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ECOWAS to Meet on Mali, Guinea Bissau Crises

  • Peter Clottey

Burkina Faso President Blaire Compaore (R), the top mediator in Mali's crisis, and his delegation meet at the presidential palace in Ouagadougou with rebel leaders (R) from the Islamist Ansar Dine, one of the groups controlling the country's north, June 1

Burkina Faso President Blaire Compaore (R), the top mediator in Mali's crisis, and his delegation meet at the presidential palace in Ouagadougou with rebel leaders (R) from the Islamist Ansar Dine, one of the groups controlling the country's north, June 1

West African heads of state and government are scheduled to meet in extraordinary summit Friday in Yamoussoukro, Ivory Coast to discuss security concerns in both Mali and Guinea Bissau.

Sonny Ugoh, the communications director at the Economic Community of West African States (ECOWAS) said the leaders will review regional efforts to find solutions to resolve the ongoing security concerns in both countries.

Observers say a coup d’état and a Tuareg rebellion in northern Mali increased security concerns in that West African country.

“They are going to be briefed by their colleague, President Blaise Compaore, about the status of the mediation of the crisis in Mali,” said Ugoh.

“They will also be briefed by the president of the ECOWAS commission, Ambassador Kadre Desire Ouedraogo, about what is going on in Guinea Bissau in the context of [the] mandate of regional [efforts] about sending a standby force to Guinea Bissau.”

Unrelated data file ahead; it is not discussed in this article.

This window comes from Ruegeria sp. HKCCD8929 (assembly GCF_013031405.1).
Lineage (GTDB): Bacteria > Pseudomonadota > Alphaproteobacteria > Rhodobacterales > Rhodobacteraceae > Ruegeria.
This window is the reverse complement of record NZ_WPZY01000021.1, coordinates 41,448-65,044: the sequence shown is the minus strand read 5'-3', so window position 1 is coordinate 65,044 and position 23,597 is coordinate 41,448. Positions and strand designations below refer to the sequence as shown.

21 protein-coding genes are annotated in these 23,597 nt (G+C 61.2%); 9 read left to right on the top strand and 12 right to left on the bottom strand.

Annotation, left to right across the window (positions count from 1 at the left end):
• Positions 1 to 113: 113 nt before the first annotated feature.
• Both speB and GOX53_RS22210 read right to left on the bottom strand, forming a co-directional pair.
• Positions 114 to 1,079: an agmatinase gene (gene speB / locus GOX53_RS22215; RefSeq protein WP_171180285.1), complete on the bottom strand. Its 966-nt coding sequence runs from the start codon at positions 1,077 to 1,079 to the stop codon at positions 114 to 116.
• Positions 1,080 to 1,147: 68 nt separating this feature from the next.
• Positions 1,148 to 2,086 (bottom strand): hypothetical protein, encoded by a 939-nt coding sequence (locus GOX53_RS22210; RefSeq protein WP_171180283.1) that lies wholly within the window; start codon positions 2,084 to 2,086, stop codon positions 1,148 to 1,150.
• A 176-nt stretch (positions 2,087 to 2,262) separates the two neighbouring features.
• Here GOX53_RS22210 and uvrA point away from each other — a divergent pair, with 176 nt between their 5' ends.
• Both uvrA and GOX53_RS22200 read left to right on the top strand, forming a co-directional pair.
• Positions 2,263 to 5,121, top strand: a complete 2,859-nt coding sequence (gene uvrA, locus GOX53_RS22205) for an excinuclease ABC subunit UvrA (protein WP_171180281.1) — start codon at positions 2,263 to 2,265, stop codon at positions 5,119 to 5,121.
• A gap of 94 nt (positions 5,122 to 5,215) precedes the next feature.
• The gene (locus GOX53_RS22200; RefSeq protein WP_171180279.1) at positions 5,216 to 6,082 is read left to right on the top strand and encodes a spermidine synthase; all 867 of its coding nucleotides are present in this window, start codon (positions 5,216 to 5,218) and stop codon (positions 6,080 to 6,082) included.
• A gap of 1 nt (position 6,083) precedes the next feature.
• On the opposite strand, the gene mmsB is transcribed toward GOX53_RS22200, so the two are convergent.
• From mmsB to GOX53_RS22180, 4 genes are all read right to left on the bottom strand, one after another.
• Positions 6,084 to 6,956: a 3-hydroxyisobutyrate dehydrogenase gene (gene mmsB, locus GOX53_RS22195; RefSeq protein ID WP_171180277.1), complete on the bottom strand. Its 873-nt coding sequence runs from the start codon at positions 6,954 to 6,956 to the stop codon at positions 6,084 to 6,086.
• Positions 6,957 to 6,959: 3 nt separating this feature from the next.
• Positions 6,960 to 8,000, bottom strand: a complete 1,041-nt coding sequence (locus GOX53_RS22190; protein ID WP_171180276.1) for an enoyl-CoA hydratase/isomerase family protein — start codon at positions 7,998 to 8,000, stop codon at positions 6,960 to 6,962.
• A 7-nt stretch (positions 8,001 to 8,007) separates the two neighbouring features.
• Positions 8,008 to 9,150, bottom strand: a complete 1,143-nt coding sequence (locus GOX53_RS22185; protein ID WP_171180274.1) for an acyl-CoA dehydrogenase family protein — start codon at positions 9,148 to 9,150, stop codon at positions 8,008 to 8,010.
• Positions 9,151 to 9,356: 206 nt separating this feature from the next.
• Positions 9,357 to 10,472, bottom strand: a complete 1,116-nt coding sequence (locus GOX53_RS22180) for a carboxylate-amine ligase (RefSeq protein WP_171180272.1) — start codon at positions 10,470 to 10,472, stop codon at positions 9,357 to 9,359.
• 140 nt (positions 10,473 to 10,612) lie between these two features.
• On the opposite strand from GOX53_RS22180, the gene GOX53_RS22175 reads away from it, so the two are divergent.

He said Ouedraogo will officially be sworn in Friday as president of the ECOWAS commission during the summit.

Reports say Islamist militants are streaming into the northern Mali town of Gao, one day after ousting a Tuareg rebel group in clashes that killed at least 20 people. The al-Qaida-linked militant group, known as MUJAO (The Unity Movement for Jihad in West Africa), took control of Gao from the Tuareg separatist MNLA (National Movement for the Liberation of Azawad) Wednesday.

Some Malians recently protested calling on authorities to resolve the lack of security.

ECOWAS mediators have been holding talks with MNLA representatives and the Islamist militant group Ansar Dine to explore ways to reach a negotiated solution. At the same time, regional leaders are preparing troops and asking for formal UN backing for an intervention force for northern Mali.

But, critics say the sub-regional bloc has been ineffective in resolving the violence in northern Mali. But, Ugoh disagrees.

“I think heads of state have acted with the best interest of the region and our member state, Mali…You can be sure that heads of state, as is characteristic of them, will review the situation and take a decision that would be in the best interest of Mali and West Africa,” he said.

ECOWAS has also expressed concern about a coup d’état in Guinea Bissau and the refusal of coup leaders to swiftly return to constitutional order, as demanded by the West African grouping.

“After the briefing, the leaders will have to give instructions as to the other steps that need to be taken in the context of reversing the situation in Mali. They have already taken a decision as to sending a force there,” said Ugoh.
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